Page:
The Equity and Social Justice Reading Group

By Alex Phelps

When Jason Courtmanche and Kiedra Taylor found out that the Equity and Social Justice Reading group would no longer be hosted by the NEAG department, they along with some students took it upon themselves to continue the reading group. Since they started the group they have grown from five to a group of eight students and faculty. This year they have decided to focus on the ten most banned books in schools. These books range from a variety of topics, but are usually focused on racial issues or sexuality. Many of the books that the group are reading were banned as a result of many schools banning the teaching of Critical Race Theory. For the uninitiated, Critical Race Theory is the idea that the existence of race is something that we have created as a society and that this idea has become embedded in our legal system. This has become a large topic of debate within the United States, recently becoming an important factor in the election for the Governor of Virginia, where the winner Glenn Youngkin pledged that schools in Virginia would not teach the theory to their students. Due to this and many other similar decisions in states and schools around the country, many books that have similar ideas or themes to Critical Race Theory have been banned in schools. 

One of the books that they read this semester is All American Boys by Brendan Keily and Jason Reynolds, which delves into many different social issues within the United States, focusing primarily on race and police brutality. All American Boys is written by two authors, one white and one black. Each author narrates a different side of the story and delves into the perspectives that people on opposite sides of a police brutality incident have. Given the material that the book is covering it is no surprise that many schools would ban it. Regardless, the book provides insight to many on what it is like not only to be on the receiving side of police brutality, but also what it is like for people who are close to those who have committed police brutality. Kiedra when asked about reading this and other banned books said, “folks all over the country are worried that educators aim to convince white children that it’s not okay to be white or that because they are white they should feel somewhat responsible for past racial trauma. The truth of the matter is that the books that we read grapple with realistic, timely social issues that may participate in helping young people understand who they are and how they fit into a very conservative view of what it means to be American.” For many people It is difficult to understand what it is like to be on the opposite side of an issue so a book like All American Boys can provide them important insight about these different perspectives.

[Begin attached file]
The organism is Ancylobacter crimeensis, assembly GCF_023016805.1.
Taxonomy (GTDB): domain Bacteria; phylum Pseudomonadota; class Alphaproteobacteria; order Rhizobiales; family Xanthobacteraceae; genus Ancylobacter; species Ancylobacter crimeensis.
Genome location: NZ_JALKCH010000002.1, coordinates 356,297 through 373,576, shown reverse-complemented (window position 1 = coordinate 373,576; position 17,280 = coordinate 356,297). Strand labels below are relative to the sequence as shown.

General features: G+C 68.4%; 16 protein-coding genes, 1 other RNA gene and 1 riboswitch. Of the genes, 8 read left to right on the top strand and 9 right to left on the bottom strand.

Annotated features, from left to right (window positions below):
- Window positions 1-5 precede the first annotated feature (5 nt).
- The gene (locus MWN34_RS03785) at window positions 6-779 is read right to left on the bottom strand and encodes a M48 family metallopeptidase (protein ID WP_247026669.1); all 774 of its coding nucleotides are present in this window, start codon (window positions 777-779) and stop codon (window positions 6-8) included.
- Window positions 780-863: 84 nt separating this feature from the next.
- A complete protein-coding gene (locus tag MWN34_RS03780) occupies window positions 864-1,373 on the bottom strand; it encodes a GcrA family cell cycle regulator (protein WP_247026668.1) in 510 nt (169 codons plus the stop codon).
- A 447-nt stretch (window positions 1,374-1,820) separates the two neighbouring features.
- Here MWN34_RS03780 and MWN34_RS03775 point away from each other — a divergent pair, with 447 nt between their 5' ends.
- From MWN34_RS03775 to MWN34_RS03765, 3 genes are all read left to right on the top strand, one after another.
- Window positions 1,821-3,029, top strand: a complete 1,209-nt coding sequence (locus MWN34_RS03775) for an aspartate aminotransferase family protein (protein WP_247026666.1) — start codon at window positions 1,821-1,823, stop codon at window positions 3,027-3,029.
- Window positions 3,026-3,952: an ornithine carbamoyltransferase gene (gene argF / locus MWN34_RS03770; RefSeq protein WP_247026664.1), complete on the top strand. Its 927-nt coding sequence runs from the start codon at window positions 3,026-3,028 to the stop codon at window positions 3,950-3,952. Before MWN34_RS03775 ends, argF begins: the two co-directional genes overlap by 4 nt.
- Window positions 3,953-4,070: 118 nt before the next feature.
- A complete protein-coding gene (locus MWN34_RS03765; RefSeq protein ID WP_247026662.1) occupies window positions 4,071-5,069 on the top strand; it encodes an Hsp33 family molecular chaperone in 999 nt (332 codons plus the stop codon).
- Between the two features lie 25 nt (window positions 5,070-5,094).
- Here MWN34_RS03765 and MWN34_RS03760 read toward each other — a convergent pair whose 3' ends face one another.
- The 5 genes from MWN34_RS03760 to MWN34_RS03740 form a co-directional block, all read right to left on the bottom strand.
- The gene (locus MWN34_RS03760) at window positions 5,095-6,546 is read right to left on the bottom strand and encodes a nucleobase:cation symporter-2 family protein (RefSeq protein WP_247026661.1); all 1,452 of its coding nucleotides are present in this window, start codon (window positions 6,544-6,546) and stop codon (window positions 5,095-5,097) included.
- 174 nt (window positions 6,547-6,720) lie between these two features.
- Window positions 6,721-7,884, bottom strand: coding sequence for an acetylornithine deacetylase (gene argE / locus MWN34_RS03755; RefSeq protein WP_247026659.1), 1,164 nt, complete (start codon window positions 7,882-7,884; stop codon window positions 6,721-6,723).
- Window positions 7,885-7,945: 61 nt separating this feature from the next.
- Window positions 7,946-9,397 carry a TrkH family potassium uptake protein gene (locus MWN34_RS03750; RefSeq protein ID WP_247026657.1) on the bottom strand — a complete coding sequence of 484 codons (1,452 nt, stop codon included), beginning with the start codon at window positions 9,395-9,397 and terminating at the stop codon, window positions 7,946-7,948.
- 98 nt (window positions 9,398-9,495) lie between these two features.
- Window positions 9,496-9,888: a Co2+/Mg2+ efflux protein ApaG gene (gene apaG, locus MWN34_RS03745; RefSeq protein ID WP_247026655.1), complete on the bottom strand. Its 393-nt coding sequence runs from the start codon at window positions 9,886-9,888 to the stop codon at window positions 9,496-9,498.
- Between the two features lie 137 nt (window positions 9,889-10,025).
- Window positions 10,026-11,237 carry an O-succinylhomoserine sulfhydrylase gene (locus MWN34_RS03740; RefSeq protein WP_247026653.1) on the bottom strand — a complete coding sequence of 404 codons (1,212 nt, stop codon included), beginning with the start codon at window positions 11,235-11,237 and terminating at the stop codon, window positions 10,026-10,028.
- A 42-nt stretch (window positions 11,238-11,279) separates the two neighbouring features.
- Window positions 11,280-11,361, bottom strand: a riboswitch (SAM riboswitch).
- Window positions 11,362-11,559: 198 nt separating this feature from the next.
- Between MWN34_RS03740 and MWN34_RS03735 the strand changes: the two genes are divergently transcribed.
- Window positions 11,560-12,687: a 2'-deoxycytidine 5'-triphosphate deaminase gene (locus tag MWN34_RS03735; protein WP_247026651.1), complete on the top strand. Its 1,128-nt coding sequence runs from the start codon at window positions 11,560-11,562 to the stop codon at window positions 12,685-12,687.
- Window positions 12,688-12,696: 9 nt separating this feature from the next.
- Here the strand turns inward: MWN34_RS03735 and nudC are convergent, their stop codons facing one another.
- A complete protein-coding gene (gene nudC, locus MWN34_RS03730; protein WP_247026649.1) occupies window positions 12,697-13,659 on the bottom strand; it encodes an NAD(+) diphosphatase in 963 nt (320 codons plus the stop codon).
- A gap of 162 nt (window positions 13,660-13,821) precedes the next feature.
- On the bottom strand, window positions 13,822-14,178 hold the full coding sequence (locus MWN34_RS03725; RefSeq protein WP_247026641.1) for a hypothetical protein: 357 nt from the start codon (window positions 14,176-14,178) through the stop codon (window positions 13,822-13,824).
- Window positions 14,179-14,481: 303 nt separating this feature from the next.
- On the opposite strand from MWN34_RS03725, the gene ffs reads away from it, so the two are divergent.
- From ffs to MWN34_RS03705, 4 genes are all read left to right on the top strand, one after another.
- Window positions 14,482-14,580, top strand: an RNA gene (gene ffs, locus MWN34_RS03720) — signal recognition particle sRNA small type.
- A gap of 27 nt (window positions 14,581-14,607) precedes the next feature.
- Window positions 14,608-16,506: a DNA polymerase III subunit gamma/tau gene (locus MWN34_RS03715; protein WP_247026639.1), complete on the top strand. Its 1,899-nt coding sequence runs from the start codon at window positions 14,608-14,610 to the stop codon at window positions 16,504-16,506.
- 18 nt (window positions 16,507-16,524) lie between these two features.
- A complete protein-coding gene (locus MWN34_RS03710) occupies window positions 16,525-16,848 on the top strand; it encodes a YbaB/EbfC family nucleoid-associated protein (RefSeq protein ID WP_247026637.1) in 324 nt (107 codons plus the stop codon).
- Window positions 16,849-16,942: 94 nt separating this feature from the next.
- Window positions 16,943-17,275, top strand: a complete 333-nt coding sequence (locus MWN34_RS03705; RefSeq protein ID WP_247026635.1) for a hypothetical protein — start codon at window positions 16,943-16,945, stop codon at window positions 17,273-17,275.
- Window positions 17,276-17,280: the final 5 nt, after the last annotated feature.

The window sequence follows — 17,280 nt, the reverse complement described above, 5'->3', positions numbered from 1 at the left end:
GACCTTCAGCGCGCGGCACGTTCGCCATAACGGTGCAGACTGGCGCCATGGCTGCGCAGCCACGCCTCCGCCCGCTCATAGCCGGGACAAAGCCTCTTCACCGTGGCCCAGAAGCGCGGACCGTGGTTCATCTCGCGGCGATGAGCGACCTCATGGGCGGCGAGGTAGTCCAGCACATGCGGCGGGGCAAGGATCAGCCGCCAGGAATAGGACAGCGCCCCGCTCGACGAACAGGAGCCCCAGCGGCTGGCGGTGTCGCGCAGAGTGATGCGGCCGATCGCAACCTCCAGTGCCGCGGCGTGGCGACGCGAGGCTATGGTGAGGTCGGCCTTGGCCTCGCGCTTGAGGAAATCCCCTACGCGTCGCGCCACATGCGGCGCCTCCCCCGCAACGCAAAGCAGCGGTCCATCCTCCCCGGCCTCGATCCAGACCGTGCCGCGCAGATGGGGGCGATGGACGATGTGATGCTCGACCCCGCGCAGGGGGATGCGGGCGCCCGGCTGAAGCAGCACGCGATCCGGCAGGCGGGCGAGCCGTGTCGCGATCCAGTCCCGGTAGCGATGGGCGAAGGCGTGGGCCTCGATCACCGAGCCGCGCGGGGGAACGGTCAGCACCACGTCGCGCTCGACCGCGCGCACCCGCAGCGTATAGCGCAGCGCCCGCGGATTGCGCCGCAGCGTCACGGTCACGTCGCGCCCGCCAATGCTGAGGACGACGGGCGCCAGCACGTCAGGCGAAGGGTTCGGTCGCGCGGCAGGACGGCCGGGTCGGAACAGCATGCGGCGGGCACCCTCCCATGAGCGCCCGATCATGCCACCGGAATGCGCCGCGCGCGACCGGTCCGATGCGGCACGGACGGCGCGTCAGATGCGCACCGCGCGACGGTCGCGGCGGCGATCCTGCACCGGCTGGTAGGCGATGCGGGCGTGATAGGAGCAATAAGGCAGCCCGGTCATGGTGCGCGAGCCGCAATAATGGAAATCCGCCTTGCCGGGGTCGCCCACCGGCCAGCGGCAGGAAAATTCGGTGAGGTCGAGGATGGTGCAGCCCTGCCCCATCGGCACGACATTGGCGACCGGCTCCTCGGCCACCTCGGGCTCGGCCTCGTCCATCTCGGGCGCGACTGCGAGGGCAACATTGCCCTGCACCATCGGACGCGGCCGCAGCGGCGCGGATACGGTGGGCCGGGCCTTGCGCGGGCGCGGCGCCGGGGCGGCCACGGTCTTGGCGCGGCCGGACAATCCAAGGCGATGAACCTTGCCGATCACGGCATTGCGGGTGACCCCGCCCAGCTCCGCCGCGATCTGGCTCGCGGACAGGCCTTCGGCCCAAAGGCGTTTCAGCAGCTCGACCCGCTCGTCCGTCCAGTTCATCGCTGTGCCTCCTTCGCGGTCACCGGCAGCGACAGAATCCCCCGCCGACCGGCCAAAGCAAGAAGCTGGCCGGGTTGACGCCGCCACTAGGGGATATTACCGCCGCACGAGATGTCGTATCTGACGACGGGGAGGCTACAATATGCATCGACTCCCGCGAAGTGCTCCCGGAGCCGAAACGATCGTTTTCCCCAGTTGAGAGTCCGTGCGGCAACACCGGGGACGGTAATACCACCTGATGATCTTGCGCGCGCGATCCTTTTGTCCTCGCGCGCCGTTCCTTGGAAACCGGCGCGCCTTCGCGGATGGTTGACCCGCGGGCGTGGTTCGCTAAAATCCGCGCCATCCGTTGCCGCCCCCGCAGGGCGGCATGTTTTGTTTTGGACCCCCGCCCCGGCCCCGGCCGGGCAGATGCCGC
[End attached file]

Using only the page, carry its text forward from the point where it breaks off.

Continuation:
One of the benefits of the Equity and Social Justice Reading Group is that not only do the members read thought provoking books, but they are given an opportunity to talk to other students and faculty members about the issues presented in the books. Kiedra said of this, “This group helped me to see that it’s not just Black and brown folks who care about these issues. It gives me so much hope because there are young teachers from diverse backgrounds who truly want to shift the current classroom paradigm.” One of the new members is Samantha Vanvalkenburg is currently working on her education degree at UConn. Samantha when asked about the group said that she has found the books to be interesting and insightful. She is grateful that is able to participate in the group even though she was a more recent member of the club and is appreciative of the conversations that she has been able to be a part of. The reading group welcomes new members who are interested in reading and discussing books dealing with equity and social justice. The group meets on Fridays every other week and interested people are encouraged to reach out to Jason Courtmanche or Kiedra Taylor.